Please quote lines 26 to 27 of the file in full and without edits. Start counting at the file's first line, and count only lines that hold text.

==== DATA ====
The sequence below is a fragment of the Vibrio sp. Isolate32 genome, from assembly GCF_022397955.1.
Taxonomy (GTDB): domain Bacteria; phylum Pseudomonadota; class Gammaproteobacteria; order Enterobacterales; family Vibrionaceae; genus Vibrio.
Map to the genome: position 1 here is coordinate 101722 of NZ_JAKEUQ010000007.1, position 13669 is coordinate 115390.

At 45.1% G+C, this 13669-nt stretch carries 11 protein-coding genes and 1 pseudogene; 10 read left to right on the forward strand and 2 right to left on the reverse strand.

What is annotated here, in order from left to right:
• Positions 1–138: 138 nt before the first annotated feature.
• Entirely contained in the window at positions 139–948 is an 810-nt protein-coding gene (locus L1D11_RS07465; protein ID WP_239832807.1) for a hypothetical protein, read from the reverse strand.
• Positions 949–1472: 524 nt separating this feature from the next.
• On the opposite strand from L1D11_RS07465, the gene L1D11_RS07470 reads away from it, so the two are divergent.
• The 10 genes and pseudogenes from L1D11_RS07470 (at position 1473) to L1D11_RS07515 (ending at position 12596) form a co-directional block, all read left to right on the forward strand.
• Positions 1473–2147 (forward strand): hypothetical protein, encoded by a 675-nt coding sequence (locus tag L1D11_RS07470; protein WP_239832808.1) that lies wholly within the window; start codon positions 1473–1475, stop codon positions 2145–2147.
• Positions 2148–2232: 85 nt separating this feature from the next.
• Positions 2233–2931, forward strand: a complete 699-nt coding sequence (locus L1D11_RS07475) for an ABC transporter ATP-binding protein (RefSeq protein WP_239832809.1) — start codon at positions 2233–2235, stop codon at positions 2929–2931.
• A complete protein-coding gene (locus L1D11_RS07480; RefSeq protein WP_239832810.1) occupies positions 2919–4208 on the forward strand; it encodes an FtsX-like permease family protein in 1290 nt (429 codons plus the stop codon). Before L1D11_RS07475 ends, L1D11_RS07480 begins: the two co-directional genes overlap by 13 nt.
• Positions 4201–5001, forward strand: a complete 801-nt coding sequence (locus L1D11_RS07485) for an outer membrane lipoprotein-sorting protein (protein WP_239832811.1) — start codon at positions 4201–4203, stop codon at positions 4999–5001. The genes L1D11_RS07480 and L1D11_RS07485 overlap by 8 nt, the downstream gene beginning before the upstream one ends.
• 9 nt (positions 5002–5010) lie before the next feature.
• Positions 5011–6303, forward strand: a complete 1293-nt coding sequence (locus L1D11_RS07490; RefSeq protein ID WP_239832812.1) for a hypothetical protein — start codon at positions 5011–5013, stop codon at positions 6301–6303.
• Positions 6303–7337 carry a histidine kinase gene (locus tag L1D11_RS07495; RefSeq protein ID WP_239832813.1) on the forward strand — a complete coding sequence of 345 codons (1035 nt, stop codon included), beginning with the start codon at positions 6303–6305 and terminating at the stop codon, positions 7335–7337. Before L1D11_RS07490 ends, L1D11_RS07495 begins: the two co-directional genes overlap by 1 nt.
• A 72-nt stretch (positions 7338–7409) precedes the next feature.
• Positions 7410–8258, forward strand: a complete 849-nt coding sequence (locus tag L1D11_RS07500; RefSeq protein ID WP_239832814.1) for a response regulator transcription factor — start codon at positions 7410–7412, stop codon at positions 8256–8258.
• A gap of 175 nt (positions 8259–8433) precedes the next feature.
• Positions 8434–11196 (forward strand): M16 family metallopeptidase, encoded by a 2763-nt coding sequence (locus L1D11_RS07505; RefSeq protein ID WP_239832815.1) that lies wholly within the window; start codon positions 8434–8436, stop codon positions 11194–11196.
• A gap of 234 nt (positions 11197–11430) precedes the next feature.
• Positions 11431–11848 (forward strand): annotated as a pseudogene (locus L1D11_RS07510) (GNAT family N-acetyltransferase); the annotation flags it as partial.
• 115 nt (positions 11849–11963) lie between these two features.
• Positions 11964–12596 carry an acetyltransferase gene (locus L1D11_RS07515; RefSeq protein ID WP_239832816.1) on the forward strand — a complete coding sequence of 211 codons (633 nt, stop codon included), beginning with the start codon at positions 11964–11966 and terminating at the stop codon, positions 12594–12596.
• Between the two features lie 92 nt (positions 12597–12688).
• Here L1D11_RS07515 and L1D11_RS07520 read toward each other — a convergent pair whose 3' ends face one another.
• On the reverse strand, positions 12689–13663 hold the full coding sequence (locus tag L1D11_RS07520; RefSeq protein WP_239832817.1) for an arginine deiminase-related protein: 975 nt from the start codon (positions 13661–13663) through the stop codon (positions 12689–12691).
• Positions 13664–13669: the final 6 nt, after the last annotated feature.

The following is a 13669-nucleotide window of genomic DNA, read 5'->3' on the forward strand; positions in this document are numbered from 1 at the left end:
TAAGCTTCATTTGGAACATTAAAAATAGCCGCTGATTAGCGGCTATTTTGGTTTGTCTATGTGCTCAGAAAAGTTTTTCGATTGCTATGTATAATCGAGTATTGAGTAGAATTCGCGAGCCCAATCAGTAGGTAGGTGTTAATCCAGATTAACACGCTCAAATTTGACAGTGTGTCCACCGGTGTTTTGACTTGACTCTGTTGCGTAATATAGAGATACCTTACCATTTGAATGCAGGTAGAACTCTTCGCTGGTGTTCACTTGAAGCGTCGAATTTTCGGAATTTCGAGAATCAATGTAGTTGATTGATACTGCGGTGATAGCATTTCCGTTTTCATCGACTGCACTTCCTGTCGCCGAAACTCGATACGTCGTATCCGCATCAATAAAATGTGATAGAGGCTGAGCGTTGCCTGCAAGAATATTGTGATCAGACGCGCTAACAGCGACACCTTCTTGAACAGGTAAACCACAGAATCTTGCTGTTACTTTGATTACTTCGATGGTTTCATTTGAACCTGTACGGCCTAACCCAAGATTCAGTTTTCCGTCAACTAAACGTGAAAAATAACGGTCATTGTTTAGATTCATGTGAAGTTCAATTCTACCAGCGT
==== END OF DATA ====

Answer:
• Positions 11964–12596 carry an acetyltransferase gene (locus L1D11_RS07515; RefSeq protein ID WP_239832816.1) on the forward strand — a complete coding sequence of 211 codons (633 nt, stop codon included), beginning with the start codon at positions 11964–11966 and terminating at the stop codon, positions 12594–12596.
• Between the two features lie 92 nt (positions 12597–12688).